Exercise as it relates to Disease/Exercise and hypermobility syndrome

From Wikibooks, open books for an open world
< Exercise as it relates to Disease
Jump to: navigation, search

--U3067474 (discusscontribs) 19:04, 22 October 2013 (UTC)

Background[edit]

Someone with hypermobility can become flexible much quicker than the average person. This move which can take a normal person months can be achieved in days to weeks for someone with hypermobility

Hypermobility syndrome also called Ehlers-Danlos Syndrome Type III is a disorder that is quite common yet doesn't have a lot of research. Hypermobility syndrome is strongly inherited and more common in females [1]. People with hypermobility are born with a higher range of motion in their joints caused by a heritable collagen defect.[2]. There are other types of Ehlers-Danlos Syndrome so it is important to rule these out before to avoid the complications of that specific type, these include :

Type I & II: elastic skin slight hypermobility Type IV: thin skin, possible organ failure, only the fingers are hypermobile
Type V: linked to a single family, unknown facts Type VI: joint laxity and severe muscle weakness
Type VII A & B: congenital hip dislocation & severe joint laxity Type VIIC: severely fragile skin [3]

Symptoms[edit]

-Bruising -Delayed motor development
-Excessive joint motion -Flat feet
-Fractures -Gaining flexibility quicker than the average person
-Higher chance of scoliosis -More prone to joint injuries such as dislocations and sprains
-Nerve compression disorders -Osteoarthritis
-Painful joints -Soft tissue rheumatism [4] [5]

Diagnoses[edit]

Beighton Score test

Beighton score over 4 is considered Hypermobility

  • Touching thumb to wrist (1 point per side)
  • Little finger goes beyond 90 degrees (1 point per side)
  • Hyperextension of the knee (1 point per side)
  • Hyperextension of the elbow (1 point per side)
  • Touching the floor with hands flat and legs straight (1 point)

Treatment[edit]

General[edit]

Short term solutions Long term solutions
-Analgesics such as NSAIDS -Education
-Compression -Keeping weight at the lower end of a healthy BMI
-Taping -Physical activity
-Physiotherapy [6]

Exercise[edit]

Life long commitment to exercise can lower the discomfort associated with hypermobility syndrome. As with all recommendations it is best to live an active life so aim for 30 minutes a day of light to moderate exercise. Exercises should be gentle and pain free. These include:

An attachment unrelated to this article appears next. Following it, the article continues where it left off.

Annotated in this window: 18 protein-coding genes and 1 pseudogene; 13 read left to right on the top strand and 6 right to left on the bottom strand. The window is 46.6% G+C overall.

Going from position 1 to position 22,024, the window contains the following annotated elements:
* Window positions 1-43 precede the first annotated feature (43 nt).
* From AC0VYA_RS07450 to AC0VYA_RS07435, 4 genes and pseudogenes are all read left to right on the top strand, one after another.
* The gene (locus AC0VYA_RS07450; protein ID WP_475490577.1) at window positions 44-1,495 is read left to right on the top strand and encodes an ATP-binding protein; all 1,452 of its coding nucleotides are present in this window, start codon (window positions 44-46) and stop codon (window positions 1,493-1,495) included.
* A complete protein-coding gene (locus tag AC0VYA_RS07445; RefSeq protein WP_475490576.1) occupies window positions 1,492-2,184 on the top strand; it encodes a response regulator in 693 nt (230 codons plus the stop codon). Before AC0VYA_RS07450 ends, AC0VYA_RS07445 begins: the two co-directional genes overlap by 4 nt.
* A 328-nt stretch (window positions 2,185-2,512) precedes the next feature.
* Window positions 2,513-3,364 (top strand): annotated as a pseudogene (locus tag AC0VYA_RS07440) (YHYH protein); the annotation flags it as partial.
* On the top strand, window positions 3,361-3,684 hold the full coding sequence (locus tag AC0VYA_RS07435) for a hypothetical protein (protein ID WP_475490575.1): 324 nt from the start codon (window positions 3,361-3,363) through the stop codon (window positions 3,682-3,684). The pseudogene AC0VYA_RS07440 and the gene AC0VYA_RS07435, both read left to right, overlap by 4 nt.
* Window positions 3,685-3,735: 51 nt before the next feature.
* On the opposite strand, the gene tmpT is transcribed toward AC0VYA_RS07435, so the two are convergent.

-Cycling -Light strength training -Pilates
-Rowing -Some forms of dance -Some forms of yoga
-Swimming -Tai Chi -Walking [7] [8]
-Core exercises -Balancing on one leg -resistance bands [2]

However there are exercises that should be avoided these include:

  • Exercise that includes excessive stretching [9]
  • Sports with high collision risks such as hockey and football [8]
  • It is best to avoid breast stroke as it may cause hip pain [9]

Further reading[edit]

http://hypermobility.org/
http://www.lifewitheds.com/
http://www.ednf.org/
http://edsaus.ning.com/
Pain diary
Exercises by a woman suffering with hypermobility syndrome

References[edit]

  1. Chelsea. What is HMS?. Available: http://hypermobilityhope.blogspot.com.au/p/what-is-hms.html. Last accessed 23rd Oct 2013.
  2. HMSA. (2013). Genes & Inheritance. Available: http://hypermobility.org/help-advice/genes-inheritance/. Last accessed 23rd Oct 2013.
  3. Ehlers-Danlos National Foundation . What are the types of EDS?. Available: http://www.ednf.org/index.php?option=com_content&task=view&id=1348&Itemid=88888969. Last accessed 23rd Oct 2013.
  4. William C. Shiel Jr., MD, FACP, FACR. (2011). Hypermobility Syndrome. Available: http://www.medicinenet.com/hypermobility_syndrome/page2.htm. Last accessed 21 Oct 2013.
  5. MAJ Michael R. Simpson, DO, MC, USA. (2006). Benign Joint Hypermobility Syndrome: Evaluation, Diagnosis, and Management. The Journal of the American Osteopathic Association. 106 (9), 531-536.
  6. Dr A J Hakim MA FRCP. (2013). Clinician’s Guide to JHS. Available: http://hypermobility.org/help-advice/hypermobility-syndromes/jhseds-hm-clinicians-guide/. Last accessed 23rd Oct 2013.
  7. Arthritis Research UK (2011). Condition: Joint Hypermobility. UK: Arthritis Research UK. 1 - 24.
  8. Robyn Hickmott . (2013). Joint hypermobility syndrome. Available: http://www.medicalobserver.com.au/news/joint-hypermobility-syndrome. Last accessed 23rd Oct 2013.
  9. Adam. (2012). Hypermobility and Sport. Available: http://thesportsphysio.wordpress.com/2012/08/19/hypermobility-and-sport/. Last accessed 23rd Oct 2013.